"The Shape of Things to Come . . ."
Just like the body has a skeleton to hold its shape, poems have a structure that hold their ideas together. In poetry, that "skeleton" is called form. Over the next seven (7) lessons you will identify several different types, or forms of poetry such as Haiku, Lantrene, Couplet, Quatrain, Limerick, and Free Verse. As you practice the different forms of poetry, think about which would be most appropriate for your theme, purpose, and mood from Lesson 15, 16, and 17.
Some points to consider when choosing a "skeleton" for your poem are, of course, its theme, purpose, and mood but also think about if you want your poem to be compact or lengthy, rhymed or unrhymed, metered or unmetered.
You may know if words rhyme such as moon, June and which words do not rhyme (or are unrhymed) like city, hill. However, meter may be a new word for you. Meter deals with the rhythm of the poem. As you might clap your hands along with the rhythm of your favorite music, you can find the same type of "sing-song" pattern in poetry (This is especially evident in nursery rhymes.). This pattern, or meter may be built on accented and unaccented syllables in the lines of the poem. Check out this web site for practice finding meter.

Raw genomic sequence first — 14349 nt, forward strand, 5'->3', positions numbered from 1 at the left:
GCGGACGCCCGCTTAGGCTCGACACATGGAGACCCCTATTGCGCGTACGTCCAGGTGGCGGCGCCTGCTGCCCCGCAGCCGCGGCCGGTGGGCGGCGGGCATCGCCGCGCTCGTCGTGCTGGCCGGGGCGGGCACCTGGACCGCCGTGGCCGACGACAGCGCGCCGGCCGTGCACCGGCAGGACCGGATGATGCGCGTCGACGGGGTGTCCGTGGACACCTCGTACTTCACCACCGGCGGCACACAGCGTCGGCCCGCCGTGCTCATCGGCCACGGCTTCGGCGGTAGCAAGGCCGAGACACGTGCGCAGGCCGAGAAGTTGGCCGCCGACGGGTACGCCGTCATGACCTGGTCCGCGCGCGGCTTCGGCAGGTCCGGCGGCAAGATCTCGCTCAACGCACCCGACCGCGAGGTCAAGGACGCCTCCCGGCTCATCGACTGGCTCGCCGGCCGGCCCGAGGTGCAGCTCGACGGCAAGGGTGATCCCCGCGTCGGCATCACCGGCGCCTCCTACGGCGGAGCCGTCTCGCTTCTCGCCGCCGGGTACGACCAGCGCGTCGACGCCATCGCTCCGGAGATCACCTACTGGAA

Your poems form may be very restricted and limited or very free without many restrictions. Rules for form might include number of words, indention, capitalization, number of syllables, placement of rhymed words, and number and/or placement of lines. There is so much to learn about poetic form but the best way to learn is to try to put some "flesh" or "meat on your bones" on your skeleton and experience writing poetry using different poetic forms.